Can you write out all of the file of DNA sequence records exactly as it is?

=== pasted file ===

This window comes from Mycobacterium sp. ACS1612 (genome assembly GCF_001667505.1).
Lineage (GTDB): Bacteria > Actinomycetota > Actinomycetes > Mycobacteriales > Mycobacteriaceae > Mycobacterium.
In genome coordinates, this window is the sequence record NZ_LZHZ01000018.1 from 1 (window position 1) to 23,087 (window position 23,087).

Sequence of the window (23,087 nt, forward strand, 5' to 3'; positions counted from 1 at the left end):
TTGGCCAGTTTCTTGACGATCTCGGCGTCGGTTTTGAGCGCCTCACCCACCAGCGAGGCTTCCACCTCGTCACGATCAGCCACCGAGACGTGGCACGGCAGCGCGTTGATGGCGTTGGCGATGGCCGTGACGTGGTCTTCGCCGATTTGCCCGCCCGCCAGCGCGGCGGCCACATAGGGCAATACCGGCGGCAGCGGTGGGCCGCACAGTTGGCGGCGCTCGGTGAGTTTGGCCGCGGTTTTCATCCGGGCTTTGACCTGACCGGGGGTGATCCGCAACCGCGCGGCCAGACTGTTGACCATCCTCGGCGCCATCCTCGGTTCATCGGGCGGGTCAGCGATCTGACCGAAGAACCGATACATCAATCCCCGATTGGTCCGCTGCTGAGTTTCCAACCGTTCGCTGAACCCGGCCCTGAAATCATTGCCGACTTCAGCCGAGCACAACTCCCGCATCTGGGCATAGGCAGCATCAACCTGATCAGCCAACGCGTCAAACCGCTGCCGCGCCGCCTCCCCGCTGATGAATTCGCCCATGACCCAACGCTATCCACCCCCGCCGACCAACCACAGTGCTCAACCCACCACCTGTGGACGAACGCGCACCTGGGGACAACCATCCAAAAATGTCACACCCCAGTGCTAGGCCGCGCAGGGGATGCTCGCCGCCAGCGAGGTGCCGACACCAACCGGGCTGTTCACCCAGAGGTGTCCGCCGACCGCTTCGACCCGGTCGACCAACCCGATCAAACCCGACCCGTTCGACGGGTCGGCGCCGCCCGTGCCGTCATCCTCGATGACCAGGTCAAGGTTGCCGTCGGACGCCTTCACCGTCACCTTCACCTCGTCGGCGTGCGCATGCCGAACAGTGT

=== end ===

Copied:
This window comes from Mycobacterium sp. ACS1612 (genome assembly GCF_001667505.1).
Lineage (GTDB): Bacteria > Actinomycetota > Actinomycetes > Mycobacteriales > Mycobacteriaceae > Mycobacterium.
In genome coordinates, this window is the sequence record NZ_LZHZ01000018.1 from 1 (window position 1) to 23,087 (window position 23,087).

Sequence of the window (23,087 nt, forward strand, 5' to 3'; positions counted from 1 at the left end):
TTGGCCAGTTTCTTGACGATCTCGGCGTCGGTTTTGAGCGCCTCACCCACCAGCGAGGCTTCCACCTCGTCACGATCAGCCACCGAGACGTGGCACGGCAGCGCGTTGATGGCGTTGGCGATGGCCGTGACGTGGTCTTCGCCGATTTGCCCGCCCGCCAGCGCGGCGGCCACATAGGGCAATACCGGCGGCAGCGGTGGGCCGCACAGTTGGCGGCGCTCGGTGAGTTTGGCCGCGGTTTTCATCCGGGCTTTGACCTGACCGGGGGTGATCCGCAACCGCGCGGCCAGACTGTTGACCATCCTCGGCGCCATCCTCGGTTCATCGGGCGGGTCAGCGATCTGACCGAAGAACCGATACATCAATCCCCGATTGGTCCGCTGCTGAGTTTCCAACCGTTCGCTGAACCCGGCCCTGAAATCATTGCCGACTTCAGCCGAGCACAACTCCCGCATCTGGGCATAGGCAGCATCAACCTGATCAGCCAACGCGTCAAACCGCTGCCGCGCCGCCTCCCCGCTGATGAATTCGCCCATGACCCAACGCTATCCACCCCCGCCGACCAACCACAGTGCTCAACCCACCACCTGTGGACGAACGCGCACCTGGGGACAACCATCCAAAAATGTCACACCCCAGTGCTAGGCCGCGCAGGGGATGCTCGCCGCCAGCGAGGTGCCGACACCAACCGGGCTGTTCACCCAGAGGTGTCCGCCGACCGCTTCGACCCGGTCGACCAACCCGATCAAACCCGACCCGTTCGACGGGTCGGCGCCGCCCGTGCCGTCATCCTCGATGACCAGGTCAAGGTTGCCGTCGGACGCCTTCACCGTCACCTTCACCTCGTCGGCGTGCGCATGCCGAACAGTGT